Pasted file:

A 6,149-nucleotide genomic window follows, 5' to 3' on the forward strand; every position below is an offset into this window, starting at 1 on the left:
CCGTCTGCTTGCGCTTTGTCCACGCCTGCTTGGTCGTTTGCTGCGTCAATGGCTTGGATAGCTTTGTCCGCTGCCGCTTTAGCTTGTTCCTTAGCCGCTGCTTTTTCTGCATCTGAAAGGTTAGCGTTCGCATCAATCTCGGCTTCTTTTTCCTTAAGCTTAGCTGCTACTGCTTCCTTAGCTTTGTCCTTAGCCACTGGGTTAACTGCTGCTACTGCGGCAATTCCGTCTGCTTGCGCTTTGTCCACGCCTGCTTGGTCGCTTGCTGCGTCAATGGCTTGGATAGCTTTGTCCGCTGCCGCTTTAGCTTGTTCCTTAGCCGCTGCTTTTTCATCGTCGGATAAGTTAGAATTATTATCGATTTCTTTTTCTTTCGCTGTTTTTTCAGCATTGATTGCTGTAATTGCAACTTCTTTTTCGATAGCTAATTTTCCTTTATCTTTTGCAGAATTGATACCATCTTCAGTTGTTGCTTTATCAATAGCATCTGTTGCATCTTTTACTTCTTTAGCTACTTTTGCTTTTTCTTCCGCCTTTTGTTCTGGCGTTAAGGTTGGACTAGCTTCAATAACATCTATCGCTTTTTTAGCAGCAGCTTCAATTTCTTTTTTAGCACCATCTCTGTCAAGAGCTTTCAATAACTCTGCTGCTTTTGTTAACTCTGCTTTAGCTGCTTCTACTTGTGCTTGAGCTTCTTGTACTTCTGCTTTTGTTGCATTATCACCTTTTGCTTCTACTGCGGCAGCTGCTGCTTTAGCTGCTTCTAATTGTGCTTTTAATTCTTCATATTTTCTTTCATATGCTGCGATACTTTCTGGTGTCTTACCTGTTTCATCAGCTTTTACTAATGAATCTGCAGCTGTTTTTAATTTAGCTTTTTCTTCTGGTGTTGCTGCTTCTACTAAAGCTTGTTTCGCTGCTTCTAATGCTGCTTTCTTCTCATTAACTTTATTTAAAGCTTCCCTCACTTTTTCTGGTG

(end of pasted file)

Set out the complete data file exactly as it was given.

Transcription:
A 6,149-nucleotide genomic window follows, 5' to 3' on the forward strand; every position below is an offset into this window, starting at 1 on the left:
CCGTCTGCTTGCGCTTTGTCCACGCCTGCTTGGTCGTTTGCTGCGTCAATGGCTTGGATAGCTTTGTCCGCTGCCGCTTTAGCTTGTTCCTTAGCCGCTGCTTTTTCTGCATCTGAAAGGTTAGCGTTCGCATCAATCTCGGCTTCTTTTTCCTTAAGCTTAGCTGCTACTGCTTCCTTAGCTTTGTCCTTAGCCACTGGGTTAACTGCTGCTACTGCGGCAATTCCGTCTGCTTGCGCTTTGTCCACGCCTGCTTGGTCGCTTGCTGCGTCAATGGCTTGGATAGCTTTGTCCGCTGCCGCTTTAGCTTGTTCCTTAGCCGCTGCTTTTTCATCGTCGGATAAGTTAGAATTATTATCGATTTCTTTTTCTTTCGCTGTTTTTTCAGCATTGATTGCTGTAATTGCAACTTCTTTTTCGATAGCTAATTTTCCTTTATCTTTTGCAGAATTGATACCATCTTCAGTTGTTGCTTTATCAATAGCATCTGTTGCATCTTTTACTTCTTTAGCTACTTTTGCTTTTTCTTCCGCCTTTTGTTCTGGCGTTAAGGTTGGACTAGCTTCAATAACATCTATCGCTTTTTTAGCAGCAGCTTCAATTTCTTTTTTAGCACCATCTCTGTCAAGAGCTTTCAATAACTCTGCTGCTTTTGTTAACTCTGCTTTAGCTGCTTCTACTTGTGCTTGAGCTTCTTGTACTTCTGCTTTTGTTGCATTATCACCTTTTGCTTCTACTGCGGCAGCTGCTGCTTTAGCTGCTTCTAATTGTGCTTTTAATTCTTCATATTTTCTTTCATATGCTGCGATACTTTCTGGTGTCTTACCTGTTTCATCAGCTTTTACTAATGAATCTGCAGCTGTTTTTAATTTAGCTTTTTCTTCTGGTGTTGCTGCTTCTACTAAAGCTTGTTTCGCTGCTTCTAATGCTGCTTTCTTCTCATTAACTTTATTTAAAGCTTCCCTCACTTTTTCTGGTG